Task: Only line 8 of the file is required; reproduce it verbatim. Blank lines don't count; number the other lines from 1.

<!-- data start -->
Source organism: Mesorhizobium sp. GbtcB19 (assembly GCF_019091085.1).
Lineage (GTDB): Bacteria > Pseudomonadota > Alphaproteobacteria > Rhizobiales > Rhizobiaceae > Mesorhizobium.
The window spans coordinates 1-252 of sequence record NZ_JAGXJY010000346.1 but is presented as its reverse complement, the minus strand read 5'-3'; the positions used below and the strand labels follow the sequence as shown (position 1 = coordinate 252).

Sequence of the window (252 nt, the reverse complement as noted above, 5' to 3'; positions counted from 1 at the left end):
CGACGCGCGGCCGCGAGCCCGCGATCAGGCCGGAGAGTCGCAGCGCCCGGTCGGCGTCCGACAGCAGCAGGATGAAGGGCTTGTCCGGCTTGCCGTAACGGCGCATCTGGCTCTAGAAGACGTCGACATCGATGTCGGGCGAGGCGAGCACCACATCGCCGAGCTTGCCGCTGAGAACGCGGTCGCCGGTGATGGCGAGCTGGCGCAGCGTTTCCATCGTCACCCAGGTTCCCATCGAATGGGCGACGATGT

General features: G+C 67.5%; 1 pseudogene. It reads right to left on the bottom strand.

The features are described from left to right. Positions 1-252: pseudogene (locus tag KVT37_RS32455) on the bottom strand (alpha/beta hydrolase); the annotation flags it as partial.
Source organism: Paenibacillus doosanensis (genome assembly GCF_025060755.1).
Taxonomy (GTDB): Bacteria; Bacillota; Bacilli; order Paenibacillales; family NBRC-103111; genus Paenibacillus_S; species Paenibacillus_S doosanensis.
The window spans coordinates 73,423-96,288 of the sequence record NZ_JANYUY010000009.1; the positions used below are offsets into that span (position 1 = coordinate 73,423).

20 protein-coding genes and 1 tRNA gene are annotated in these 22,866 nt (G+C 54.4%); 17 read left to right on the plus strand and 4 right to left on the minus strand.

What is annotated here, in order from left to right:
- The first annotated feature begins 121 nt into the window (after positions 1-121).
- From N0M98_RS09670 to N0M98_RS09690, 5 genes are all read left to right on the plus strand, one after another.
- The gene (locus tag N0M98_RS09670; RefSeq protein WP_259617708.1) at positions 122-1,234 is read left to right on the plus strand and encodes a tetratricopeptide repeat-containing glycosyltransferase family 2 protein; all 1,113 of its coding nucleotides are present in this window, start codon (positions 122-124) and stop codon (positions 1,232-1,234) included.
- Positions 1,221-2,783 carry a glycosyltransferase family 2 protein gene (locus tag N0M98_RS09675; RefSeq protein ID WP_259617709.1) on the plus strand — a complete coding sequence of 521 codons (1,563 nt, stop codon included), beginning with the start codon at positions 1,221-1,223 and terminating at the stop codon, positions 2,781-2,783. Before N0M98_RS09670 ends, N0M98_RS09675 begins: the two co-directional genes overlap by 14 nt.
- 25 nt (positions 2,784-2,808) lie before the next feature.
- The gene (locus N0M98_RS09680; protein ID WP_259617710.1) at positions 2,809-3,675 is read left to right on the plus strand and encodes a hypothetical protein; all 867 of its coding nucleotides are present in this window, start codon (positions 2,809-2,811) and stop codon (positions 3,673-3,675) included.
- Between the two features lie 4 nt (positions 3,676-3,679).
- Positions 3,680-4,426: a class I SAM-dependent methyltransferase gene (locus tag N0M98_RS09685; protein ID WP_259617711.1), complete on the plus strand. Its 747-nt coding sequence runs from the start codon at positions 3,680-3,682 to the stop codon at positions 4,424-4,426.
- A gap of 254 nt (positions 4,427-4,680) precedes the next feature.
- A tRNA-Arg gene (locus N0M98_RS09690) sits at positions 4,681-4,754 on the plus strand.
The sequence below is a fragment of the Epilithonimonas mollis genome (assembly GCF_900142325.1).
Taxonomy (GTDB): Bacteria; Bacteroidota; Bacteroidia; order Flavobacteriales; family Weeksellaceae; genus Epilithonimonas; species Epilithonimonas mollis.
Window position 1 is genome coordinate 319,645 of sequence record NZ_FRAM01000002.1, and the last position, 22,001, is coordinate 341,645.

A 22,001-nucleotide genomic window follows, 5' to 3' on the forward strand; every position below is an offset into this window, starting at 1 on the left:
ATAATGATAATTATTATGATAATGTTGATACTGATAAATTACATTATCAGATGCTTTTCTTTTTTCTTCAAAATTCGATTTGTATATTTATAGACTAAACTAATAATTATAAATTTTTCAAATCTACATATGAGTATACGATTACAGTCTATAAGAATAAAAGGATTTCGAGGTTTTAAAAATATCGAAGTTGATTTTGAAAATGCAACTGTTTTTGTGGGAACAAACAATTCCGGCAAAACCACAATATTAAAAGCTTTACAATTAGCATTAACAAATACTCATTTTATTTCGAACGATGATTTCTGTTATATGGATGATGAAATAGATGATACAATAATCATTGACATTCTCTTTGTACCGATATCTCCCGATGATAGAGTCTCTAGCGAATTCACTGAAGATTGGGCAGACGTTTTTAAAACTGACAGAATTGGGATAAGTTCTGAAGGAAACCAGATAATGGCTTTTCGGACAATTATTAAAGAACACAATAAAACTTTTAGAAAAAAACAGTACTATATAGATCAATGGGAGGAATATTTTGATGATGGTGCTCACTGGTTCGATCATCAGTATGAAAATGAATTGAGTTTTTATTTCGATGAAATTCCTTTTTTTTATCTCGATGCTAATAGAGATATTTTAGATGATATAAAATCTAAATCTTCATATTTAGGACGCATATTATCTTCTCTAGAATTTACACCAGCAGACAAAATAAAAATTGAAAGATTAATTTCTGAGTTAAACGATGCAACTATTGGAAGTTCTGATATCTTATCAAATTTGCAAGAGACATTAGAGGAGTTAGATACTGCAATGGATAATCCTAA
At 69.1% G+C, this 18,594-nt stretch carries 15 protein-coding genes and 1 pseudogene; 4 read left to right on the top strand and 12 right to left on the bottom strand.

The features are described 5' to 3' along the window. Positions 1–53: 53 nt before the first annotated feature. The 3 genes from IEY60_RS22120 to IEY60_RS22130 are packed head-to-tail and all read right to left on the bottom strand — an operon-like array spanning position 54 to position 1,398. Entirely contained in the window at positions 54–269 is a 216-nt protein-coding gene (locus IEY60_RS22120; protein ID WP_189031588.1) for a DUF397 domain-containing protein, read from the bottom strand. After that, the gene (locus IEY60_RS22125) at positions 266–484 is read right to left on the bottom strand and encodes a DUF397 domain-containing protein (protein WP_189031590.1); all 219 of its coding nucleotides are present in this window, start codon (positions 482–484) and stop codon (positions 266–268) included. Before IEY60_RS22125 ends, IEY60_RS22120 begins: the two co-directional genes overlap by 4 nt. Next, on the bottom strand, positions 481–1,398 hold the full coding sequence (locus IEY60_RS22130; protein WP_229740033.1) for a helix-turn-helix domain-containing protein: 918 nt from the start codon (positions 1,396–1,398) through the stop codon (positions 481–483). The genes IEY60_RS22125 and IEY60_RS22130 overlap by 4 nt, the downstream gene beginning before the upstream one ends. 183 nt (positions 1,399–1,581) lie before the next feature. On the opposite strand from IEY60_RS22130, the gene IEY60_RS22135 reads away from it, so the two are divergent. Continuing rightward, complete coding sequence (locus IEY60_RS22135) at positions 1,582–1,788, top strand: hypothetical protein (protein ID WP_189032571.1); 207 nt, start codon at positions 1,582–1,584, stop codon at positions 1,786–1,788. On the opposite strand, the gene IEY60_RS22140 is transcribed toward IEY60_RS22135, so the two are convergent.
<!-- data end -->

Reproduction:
Source organism: Paenibacillus doosanensis (genome assembly GCF_025060755.1).